Are you aware that in high-wind regions, the International Codes (I-Codes) often require the use of improved underlayment for roofing installations? These underlayments are designed to provide enhanced protection against wind-driven rain and to improve the overall durability and resilience of the roof system.
Adhering to these building codes helps to ensure that roofs in high-wind areas are better equipped to withstand severe weather conditions and reduce the risk of damage. Roofing companies operating in these regions are typically familiar with these requirements and will utilize the appropriate underlayment materials and installation techniques to meet the code regulations.
In specific scenarios, such as low-slope applications or high-wind regions, the International Building Code,® 2021 Edition and International Residential Code,® 2021 Edition necessitate the utilization of advanced underlayment materials and application techniques for asphalt shingle roof systems.
It is crucial for asphalt shingle roof system designers and installers to be aware of these requirements for improvements, and some key points are outlined below.
Roofing Companies Low-slope applications
To comply with IBC 2021 and IRC 2021 regulations, asphalt shingle roofing companies with slopes ranging from 2:12 to 4:14 must undergo a two-layer underlayment process. The underlayment should be applied in a 19-inch-wide starter, parallel to and beginning along the eaves. Following this, full-width underlayment rolls should be applied in a shingle-like fashion, commencing at the eaves and overlapping successive sheets by 19 inches. End laps must have a minimum length of 4 inches and be offset by at least 6 feet.
Areas with high wind speeds.
According to the International Building Code (IBC) 2021, areas where the basic design wind speed is 140 mph or more are classified as high-wind regions. These regions have a higher risk of severe wind events and require specific considerations in the design and installation of roofing systems. Roofing companies operating in these areas must adhere to the applicable building codes and regulations to ensure that roofs are properly designed and constructed to withstand the extreme wind forces that can occur.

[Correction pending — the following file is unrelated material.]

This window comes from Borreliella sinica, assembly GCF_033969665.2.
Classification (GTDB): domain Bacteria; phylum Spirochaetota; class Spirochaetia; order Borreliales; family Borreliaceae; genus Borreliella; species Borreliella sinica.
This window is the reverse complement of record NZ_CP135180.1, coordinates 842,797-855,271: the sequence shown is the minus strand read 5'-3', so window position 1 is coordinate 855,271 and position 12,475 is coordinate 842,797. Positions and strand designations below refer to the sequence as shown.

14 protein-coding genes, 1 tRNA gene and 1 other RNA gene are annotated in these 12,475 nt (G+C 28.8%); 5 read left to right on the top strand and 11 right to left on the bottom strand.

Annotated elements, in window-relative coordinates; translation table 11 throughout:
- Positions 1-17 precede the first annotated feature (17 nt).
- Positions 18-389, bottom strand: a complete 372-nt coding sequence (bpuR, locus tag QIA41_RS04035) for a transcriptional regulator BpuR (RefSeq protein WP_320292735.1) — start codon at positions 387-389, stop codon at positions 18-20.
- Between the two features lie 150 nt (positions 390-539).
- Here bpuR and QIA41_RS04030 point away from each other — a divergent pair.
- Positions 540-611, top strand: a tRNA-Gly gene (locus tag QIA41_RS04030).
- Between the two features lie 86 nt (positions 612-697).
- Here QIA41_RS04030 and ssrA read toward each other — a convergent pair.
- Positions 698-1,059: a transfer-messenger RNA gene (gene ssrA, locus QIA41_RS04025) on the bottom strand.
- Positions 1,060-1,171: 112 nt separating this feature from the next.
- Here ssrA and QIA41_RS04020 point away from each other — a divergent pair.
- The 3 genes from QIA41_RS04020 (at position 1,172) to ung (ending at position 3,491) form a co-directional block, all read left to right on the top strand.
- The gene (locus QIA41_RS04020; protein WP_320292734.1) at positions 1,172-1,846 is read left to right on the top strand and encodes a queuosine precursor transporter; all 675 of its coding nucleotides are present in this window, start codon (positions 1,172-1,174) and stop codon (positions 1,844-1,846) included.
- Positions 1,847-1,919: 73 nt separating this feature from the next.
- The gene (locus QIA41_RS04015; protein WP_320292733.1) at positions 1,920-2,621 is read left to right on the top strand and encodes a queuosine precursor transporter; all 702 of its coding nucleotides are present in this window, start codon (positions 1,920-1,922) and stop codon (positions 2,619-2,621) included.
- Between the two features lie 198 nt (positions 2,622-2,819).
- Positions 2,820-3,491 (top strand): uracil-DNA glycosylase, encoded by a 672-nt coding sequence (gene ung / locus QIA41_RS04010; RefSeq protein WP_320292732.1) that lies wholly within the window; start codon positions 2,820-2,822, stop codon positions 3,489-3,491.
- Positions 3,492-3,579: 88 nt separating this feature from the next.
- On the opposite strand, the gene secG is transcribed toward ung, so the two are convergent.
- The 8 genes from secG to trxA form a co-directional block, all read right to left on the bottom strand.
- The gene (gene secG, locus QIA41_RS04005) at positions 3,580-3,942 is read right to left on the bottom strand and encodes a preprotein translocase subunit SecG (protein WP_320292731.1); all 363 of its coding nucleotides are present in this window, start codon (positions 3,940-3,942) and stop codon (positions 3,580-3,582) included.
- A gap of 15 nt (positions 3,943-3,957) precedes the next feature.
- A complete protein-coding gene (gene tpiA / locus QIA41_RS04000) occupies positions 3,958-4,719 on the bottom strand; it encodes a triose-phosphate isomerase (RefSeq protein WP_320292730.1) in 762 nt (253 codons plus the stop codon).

By following the guidelines set forth by the IBC 2021, roofing companies can help ensure the safety and resilience of roofs in high-wind regions.These areas include the Gulf of Mexico coastline, along the Atlantic coastline for Risk Categories II, III, and IV buildings from Massachusetts to Florida, along the Alaskan coastline, and along portions of the Hawaiian coastline.
On the other hand, IRC 2021 considers residential buildings to be in a high-wind region when high-wind design applies, not IRC 2021’s prescriptive design. IRC 2021’s high-wind design applies when the ultimate design wind speed is 140 mph or more.
When installing asphalt shingle roof systems in high-wind regions, IBC 2021 and IRC 2021 require underlayment to be applied in two layers, complying with ASTM D226, Type II (No. 30); ASTM D4869, Type IV (No. 30); or ASTM D6757. The underlayment must be attached with corrosion-resistant, minimum 0.083-inch-diameter, annular ring- or deformed-shank cap nails in a grid pattern of 12 inches between side laps and 6-inch on-center spacing at side and end laps.
As an alternative to the two-layer underlayment requirement, IRC 2021 permits the use of self-adhering polymer-modified bitumen underlayment, complying with ASTM D1970. Another alternative permits the use of minimum 4-inch-wide strips of self-adhering, polymer-modified bitumen underlayment over all joints in the roof deck sheathing followed by a single layer of underlayment.
While synthetic roof underlayments do not specifically comply with IBC 2021 and IRC 2021, the upcoming IBC 2024 and IRC 2024 will accept synthetic roof underlayments that comply with ASTM D8257, according to NRCA’s code change proposals approved by the International Code Council.®
In conclusion, understanding the requirements for underlayment in roofing companies systems is crucial for ensuring the safety and longevity of a building’s roof. Both the IBC 2021 and IRC 2021 have specific guidelines for underlayment in low-slope applications and high-wind regions. Roofing companies professionals should be aware of these guidelines and follow them closely to ensure compliance with building codes and regulations.
Additionally, while synthetic roof underlayments are not currently recognized by IBC 2021 and IRC 2021, they are expected to comply with the upcoming IBC 2024 and IRC 2024 when using ASTM D8257 compliant materials. Overall, proper installation and compliance with building codes will help ensure the safety and durability of roofing companies systems for years to come.
If you work with asphalt shingle roof systems in low-slope applications or high-wind regions, it’s important to know about the special underlayment requirements. These requirements are outlined in IBC 2021 and IRC 2021, which also provide codes for other types of roof systems. You can access online versions of these codes at codes.iccsafe.org, or purchase physical copies from shop.iccsafe.org.
To learn more about asphalt shingle roof systems, you can refer to the Asphalt Shingle Section of The NRCA Roofing Companies Manual: Steep-slope Roof Systems—2021. NRCA members can access this manual electronically for free, while hard copies can be purchased from shop.nrca.net.